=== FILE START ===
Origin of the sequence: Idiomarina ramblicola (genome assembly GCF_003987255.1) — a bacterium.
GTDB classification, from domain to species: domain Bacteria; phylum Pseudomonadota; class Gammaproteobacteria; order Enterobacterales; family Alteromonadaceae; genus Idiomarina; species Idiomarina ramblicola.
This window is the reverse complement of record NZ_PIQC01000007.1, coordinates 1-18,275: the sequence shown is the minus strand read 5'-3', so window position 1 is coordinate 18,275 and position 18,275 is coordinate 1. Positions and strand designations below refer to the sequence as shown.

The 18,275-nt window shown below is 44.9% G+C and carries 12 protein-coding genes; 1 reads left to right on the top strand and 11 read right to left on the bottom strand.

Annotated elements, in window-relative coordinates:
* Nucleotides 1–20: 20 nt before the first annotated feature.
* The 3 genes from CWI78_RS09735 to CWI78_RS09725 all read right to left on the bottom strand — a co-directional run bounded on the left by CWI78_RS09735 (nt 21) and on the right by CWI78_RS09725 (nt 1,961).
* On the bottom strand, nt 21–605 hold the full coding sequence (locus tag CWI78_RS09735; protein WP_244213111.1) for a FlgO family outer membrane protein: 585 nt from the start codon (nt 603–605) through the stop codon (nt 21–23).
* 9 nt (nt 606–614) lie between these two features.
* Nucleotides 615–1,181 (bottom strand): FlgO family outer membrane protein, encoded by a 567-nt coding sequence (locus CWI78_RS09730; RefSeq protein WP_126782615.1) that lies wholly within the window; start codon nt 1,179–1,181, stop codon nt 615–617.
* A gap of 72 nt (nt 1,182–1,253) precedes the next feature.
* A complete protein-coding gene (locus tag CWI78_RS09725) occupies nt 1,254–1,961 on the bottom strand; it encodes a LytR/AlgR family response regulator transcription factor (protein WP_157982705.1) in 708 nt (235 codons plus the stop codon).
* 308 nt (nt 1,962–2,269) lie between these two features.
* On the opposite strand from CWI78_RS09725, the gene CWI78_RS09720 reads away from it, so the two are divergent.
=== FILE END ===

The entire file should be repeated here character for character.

Origin of the sequence: Idiomarina ramblicola (genome assembly GCF_003987255.1) — a bacterium.
GTDB classification, from domain to species: domain Bacteria; phylum Pseudomonadota; class Gammaproteobacteria; order Enterobacterales; family Alteromonadaceae; genus Idiomarina; species Idiomarina ramblicola.
This window is the reverse complement of record NZ_PIQC01000007.1, coordinates 1-18,275: the sequence shown is the minus strand read 5'-3', so window position 1 is coordinate 18,275 and position 18,275 is coordinate 1. Positions and strand designations below refer to the sequence as shown.

The 18,275-nt window shown below is 44.9% G+C and carries 12 protein-coding genes; 1 reads left to right on the top strand and 11 read right to left on the bottom strand.

Annotated elements, in window-relative coordinates:
* Nucleotides 1–20: 20 nt before the first annotated feature.
* The 3 genes from CWI78_RS09735 to CWI78_RS09725 all read right to left on the bottom strand — a co-directional run bounded on the left by CWI78_RS09735 (nt 21) and on the right by CWI78_RS09725 (nt 1,961).
* On the bottom strand, nt 21–605 hold the full coding sequence (locus tag CWI78_RS09735; protein WP_244213111.1) for a FlgO family outer membrane protein: 585 nt from the start codon (nt 603–605) through the stop codon (nt 21–23).
* 9 nt (nt 606–614) lie between these two features.
* Nucleotides 615–1,181 (bottom strand): FlgO family outer membrane protein, encoded by a 567-nt coding sequence (locus CWI78_RS09730; RefSeq protein WP_126782615.1) that lies wholly within the window; start codon nt 1,179–1,181, stop codon nt 615–617.
* A gap of 72 nt (nt 1,182–1,253) precedes the next feature.
* A complete protein-coding gene (locus tag CWI78_RS09725) occupies nt 1,254–1,961 on the bottom strand; it encodes a LytR/AlgR family response regulator transcription factor (protein WP_157982705.1) in 708 nt (235 codons plus the stop codon).
* 308 nt (nt 1,962–2,269) lie between these two features.
* On the opposite strand from CWI78_RS09725, the gene CWI78_RS09720 reads away from it, so the two are divergent.